UTAS chooses ADI Blackfin processors for patient monitoring and diagnostics devices
2 October 2009
Patient monitoring and diagnostics device manufacturer UTAS has selected Analog Devices' Blackfin processors to ensure high-performance digital signal processing operations and robust functionality across its full line of products.
Leveraging Blackfin’s performance, low power consumption and flexible peripheral connectivity alongside complementary precision analogue components also from ADI, UTAS achieved high-performance operations and a seamlessly connected signal chain in a cost effective, compact system package.
“Medical professionals depend on UTAS’ equipment to get a clear view of patient data, which enables them to make timely, more informed patient care decisions,” said Valeriy Tkachenko, Technical Director, UTAS Company. “With Blackfin at the heart of our patient monitoring and diagnostics systems, we are assured a powerful, flexible processor platform for our system designs, and our users are assured unmatched digital signal processing performance for precise measurement of patients’ vital signs.”
UTAS’ electrocardiographs, patient monitors, and pulse oximeters are distinguished by their measurement precision, reliability and affordability, and feature compact form factors and support for battery operations to ensure ease of portability. Utilized in hospitals, clinics, and emergency vehicles in more than twenty-five countries around the world, UTAS’ systems are designed for use across a broad range of patient care applications, including surgery, cardiology, intensive care, bedside care, and patient transport.
The UM 300 patient monitor leverages a dual-core Blackfin BF561 for centralized digital signal processing — real-time digital filtering, preprocessing and finish processing — as well as to control the system’s measurement virtualization capabilities and its video interface, which enables simultaneous viewing of up to eight real-time waveforms via a high-resolution colour display.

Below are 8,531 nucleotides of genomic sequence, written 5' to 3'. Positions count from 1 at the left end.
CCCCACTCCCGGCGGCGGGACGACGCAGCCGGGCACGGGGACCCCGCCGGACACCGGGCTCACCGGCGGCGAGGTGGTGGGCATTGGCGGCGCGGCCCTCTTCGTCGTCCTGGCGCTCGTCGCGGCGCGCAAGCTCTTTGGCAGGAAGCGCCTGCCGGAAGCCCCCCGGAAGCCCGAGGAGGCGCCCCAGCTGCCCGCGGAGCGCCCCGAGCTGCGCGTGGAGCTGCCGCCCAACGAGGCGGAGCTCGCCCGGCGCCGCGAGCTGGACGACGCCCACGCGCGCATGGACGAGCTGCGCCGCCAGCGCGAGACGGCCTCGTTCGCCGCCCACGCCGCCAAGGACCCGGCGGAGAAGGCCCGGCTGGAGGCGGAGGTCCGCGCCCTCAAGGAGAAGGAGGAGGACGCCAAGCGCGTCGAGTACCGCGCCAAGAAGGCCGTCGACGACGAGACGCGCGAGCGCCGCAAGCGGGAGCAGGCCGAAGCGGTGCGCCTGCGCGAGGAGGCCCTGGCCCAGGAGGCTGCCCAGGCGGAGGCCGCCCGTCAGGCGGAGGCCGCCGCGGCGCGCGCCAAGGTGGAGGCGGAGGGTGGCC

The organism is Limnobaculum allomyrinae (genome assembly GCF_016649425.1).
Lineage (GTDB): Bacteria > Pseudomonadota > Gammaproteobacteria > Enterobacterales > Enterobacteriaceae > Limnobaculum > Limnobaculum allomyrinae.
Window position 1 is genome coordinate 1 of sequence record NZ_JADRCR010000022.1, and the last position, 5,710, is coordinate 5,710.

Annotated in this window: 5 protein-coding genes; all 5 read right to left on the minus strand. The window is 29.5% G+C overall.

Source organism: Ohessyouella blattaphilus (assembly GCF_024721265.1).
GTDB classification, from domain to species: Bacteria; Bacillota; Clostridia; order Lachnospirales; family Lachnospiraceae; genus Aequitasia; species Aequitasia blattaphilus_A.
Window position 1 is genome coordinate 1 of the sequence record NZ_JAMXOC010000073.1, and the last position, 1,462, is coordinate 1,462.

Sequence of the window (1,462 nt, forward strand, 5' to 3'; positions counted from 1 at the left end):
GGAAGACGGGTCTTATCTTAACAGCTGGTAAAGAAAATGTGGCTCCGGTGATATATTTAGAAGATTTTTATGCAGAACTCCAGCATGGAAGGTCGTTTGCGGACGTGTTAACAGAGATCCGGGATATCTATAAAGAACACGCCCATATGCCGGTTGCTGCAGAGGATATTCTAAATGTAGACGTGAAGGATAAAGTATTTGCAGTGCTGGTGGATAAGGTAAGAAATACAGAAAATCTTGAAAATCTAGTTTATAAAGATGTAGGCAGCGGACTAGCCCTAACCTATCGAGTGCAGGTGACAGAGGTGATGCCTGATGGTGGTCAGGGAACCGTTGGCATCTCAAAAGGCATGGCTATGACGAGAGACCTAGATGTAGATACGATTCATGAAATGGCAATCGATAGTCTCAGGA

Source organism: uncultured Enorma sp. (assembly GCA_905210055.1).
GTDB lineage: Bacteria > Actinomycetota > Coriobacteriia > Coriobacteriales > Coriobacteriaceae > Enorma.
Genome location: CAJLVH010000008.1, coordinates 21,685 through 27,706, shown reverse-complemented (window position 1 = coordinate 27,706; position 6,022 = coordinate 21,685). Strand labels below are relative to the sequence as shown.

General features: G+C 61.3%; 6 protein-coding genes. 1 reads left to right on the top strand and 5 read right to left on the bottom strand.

Blackfin BF561 is a symmetric multiprocessing configuration of two Blackfin cores, each of which is capable of operating at up to 600 MHz/1200 MMACS with 2.6 Mb of on-chip SRAM memory. Extremely high bandwidth is provided by the 32-bit external port and dual 16-channel DMA controllers. With two Blackfin cores integrated within the BF561 architecture, UTAS was afforded significant space savings which further helped to minimize design complexity and realize the UM 300’s compact form factor.
The Blackfin BF561 features on-chip, application-tuned peripherals that provide direct connectivity to an ADI AD7190 sigma-delta analogue-to-digital converter (ADC) and AD7689 PulSAR ADC within the UM 300. The system also utilizes ADI AD8605 single-supply operational amplifiers, AD8220 junction field effect transistor (JFET) input instrument amplifiers, an ADP3335 precision voltage regulator, and an ADuM2401 iCoupler quad-channel digital isolator, comprising a seamlessly interconnected, high-performance component platform.
Blackfin processors are equipped with a range of innovative architectural features that reduce their power consumption at both the processor level and the system level, including a self contained dynamic power management scheme whereby the operating frequency and voltage can be independently manipulated to meet the performance requirements of the algorithm currently being executed.
With power consumption starting as low as 0.15 mW/MMAC at 0.8 V, Blackfin’s low-power features enabled UTAS’ system designers to maximize the UM 300’s battery life, which is a critical factor for enabling portable operation.
“Medical equipment developers employ some of the most stringent standards in the electronics industry when selecting the components that will underpin their systems,” said Colin Duggan, product line director, GPDSP division, Analog Devices. “UTAS’ new UM 300 patient monitor is just the latest example of how Analog Devices is delivering high performance, feature-rich signal processing technology to enable advanced medical systems designs.”
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